Walk This Way—How Walking Improves Creative Output


Some people lock themselves in their room for a weekend to foster creativity, but I can never sit in one place when I’m on the verge of a good idea--I just have to get moving. Whenever thinking needs to be done, my body’s response it always “Up and at ‘em!”

And so I find myself pacing around my apartment, moving from room to room in a trance—and in maybe half an hour I’ll have a rich foundation to tackle a creative problem with new perspective.

It’s not a conscious decision; it’s an instinct. And according to researchers at Sanford University, it’s not just me: walking is actually good for firing up your creative juices!

The results of a study published earlier this year in the APA’s Journal of Experimental Psychology showed that creative thinking improves while a person walks. They measured creative output via a "Divergent thinking" test that gauges how well one generates new, creative ideas by exploring many different solutions.

Sanford psychologists asked the participants of the study to come up with as many alternate uses for a given item as they could.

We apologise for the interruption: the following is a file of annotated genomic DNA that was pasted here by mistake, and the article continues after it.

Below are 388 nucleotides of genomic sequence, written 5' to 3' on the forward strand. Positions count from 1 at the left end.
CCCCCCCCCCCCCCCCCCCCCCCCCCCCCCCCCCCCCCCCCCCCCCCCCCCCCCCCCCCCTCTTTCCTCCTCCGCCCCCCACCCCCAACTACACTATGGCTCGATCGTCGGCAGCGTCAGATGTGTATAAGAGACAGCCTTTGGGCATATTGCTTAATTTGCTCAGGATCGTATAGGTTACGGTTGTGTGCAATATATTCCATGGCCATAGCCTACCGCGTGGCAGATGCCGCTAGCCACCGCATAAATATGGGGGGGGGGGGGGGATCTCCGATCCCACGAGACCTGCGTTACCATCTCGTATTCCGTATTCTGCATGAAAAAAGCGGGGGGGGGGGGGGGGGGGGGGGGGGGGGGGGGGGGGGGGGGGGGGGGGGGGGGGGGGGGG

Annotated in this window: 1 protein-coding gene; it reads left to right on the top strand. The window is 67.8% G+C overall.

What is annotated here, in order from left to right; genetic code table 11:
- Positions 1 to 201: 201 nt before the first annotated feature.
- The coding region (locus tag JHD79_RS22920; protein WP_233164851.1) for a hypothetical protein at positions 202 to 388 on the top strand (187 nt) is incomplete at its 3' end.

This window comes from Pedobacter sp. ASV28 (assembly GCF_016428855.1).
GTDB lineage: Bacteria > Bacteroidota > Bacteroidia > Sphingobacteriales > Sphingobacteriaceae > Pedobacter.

According to the study, the participants’ creative output increased 60% when walking. That’s some serious brain power—but it doesn’t improve every mode of thought.

For example, when asked to do convergent thinking (thinking that requires a single correct answer as opposed to lots of creative ones), walking only made things worse

That walking increases creative output isn’t exactly news for a lot of writers and composers out there; but I was surprised the study found that walking outdoors doesn't improve creativity any more than walking indoors. In other words, it's the act of walking that sets the mind working, not the environment.

Still, if the weather’s nice and you’ve writing to do, a quick stroll around the block wouldn’t go amiss.